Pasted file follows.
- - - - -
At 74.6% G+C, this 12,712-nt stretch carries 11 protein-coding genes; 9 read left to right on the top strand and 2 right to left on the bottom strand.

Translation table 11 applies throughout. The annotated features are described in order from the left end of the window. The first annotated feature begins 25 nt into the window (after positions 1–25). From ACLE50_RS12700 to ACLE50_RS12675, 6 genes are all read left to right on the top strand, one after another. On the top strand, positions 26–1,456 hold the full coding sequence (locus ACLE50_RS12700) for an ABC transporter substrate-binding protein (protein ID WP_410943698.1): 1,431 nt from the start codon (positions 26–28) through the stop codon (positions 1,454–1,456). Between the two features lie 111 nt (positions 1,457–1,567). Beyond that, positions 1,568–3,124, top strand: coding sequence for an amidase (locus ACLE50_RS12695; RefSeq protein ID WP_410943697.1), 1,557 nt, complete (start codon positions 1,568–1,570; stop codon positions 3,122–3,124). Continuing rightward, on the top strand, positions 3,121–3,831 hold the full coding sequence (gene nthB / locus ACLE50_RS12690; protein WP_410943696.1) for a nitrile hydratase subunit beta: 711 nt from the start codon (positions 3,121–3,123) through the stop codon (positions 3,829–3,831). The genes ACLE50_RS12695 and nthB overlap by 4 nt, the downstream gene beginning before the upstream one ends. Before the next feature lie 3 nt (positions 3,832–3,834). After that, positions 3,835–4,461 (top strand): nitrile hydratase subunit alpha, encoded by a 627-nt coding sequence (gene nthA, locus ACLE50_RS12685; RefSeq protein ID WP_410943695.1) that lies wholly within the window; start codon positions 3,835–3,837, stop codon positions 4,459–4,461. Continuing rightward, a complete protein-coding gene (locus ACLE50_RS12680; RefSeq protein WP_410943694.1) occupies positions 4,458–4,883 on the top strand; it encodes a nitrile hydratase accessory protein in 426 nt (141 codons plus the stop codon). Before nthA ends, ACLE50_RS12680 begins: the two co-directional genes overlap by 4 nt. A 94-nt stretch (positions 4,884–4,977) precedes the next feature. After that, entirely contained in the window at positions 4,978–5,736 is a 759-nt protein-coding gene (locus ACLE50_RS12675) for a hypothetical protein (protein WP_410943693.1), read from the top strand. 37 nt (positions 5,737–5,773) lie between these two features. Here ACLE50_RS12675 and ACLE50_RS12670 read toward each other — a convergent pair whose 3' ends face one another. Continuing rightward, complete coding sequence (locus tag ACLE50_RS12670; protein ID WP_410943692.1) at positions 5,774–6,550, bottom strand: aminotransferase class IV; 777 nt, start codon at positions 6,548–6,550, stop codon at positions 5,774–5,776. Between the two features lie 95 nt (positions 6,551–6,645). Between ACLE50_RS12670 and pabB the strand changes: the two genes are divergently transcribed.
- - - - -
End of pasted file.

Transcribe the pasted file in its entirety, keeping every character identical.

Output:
At 74.6% G+C, this 12,712-nt stretch carries 11 protein-coding genes; 9 read left to right on the top strand and 2 right to left on the bottom strand.

Translation table 11 applies throughout. The annotated features are described in order from the left end of the window. The first annotated feature begins 25 nt into the window (after positions 1–25). From ACLE50_RS12700 to ACLE50_RS12675, 6 genes are all read left to right on the top strand, one after another. On the top strand, positions 26–1,456 hold the full coding sequence (locus ACLE50_RS12700) for an ABC transporter substrate-binding protein (protein ID WP_410943698.1): 1,431 nt from the start codon (positions 26–28) through the stop codon (positions 1,454–1,456). Between the two features lie 111 nt (positions 1,457–1,567). Beyond that, positions 1,568–3,124, top strand: coding sequence for an amidase (locus ACLE50_RS12695; RefSeq protein ID WP_410943697.1), 1,557 nt, complete (start codon positions 1,568–1,570; stop codon positions 3,122–3,124). Continuing rightward, on the top strand, positions 3,121–3,831 hold the full coding sequence (gene nthB / locus ACLE50_RS12690; protein WP_410943696.1) for a nitrile hydratase subunit beta: 711 nt from the start codon (positions 3,121–3,123) through the stop codon (positions 3,829–3,831). The genes ACLE50_RS12695 and nthB overlap by 4 nt, the downstream gene beginning before the upstream one ends. Before the next feature lie 3 nt (positions 3,832–3,834). After that, positions 3,835–4,461 (top strand): nitrile hydratase subunit alpha, encoded by a 627-nt coding sequence (gene nthA, locus ACLE50_RS12685; RefSeq protein ID WP_410943695.1) that lies wholly within the window; start codon positions 3,835–3,837, stop codon positions 4,459–4,461. Continuing rightward, a complete protein-coding gene (locus ACLE50_RS12680; RefSeq protein WP_410943694.1) occupies positions 4,458–4,883 on the top strand; it encodes a nitrile hydratase accessory protein in 426 nt (141 codons plus the stop codon). Before nthA ends, ACLE50_RS12680 begins: the two co-directional genes overlap by 4 nt. A 94-nt stretch (positions 4,884–4,977) precedes the next feature. After that, entirely contained in the window at positions 4,978–5,736 is a 759-nt protein-coding gene (locus ACLE50_RS12675) for a hypothetical protein (protein WP_410943693.1), read from the top strand. 37 nt (positions 5,737–5,773) lie between these two features. Here ACLE50_RS12675 and ACLE50_RS12670 read toward each other — a convergent pair whose 3' ends face one another. Continuing rightward, complete coding sequence (locus tag ACLE50_RS12670; protein ID WP_410943692.1) at positions 5,774–6,550, bottom strand: aminotransferase class IV; 777 nt, start codon at positions 6,548–6,550, stop codon at positions 5,774–5,776. Between the two features lie 95 nt (positions 6,551–6,645). Between ACLE50_RS12670 and pabB the strand changes: the two genes are divergently transcribed.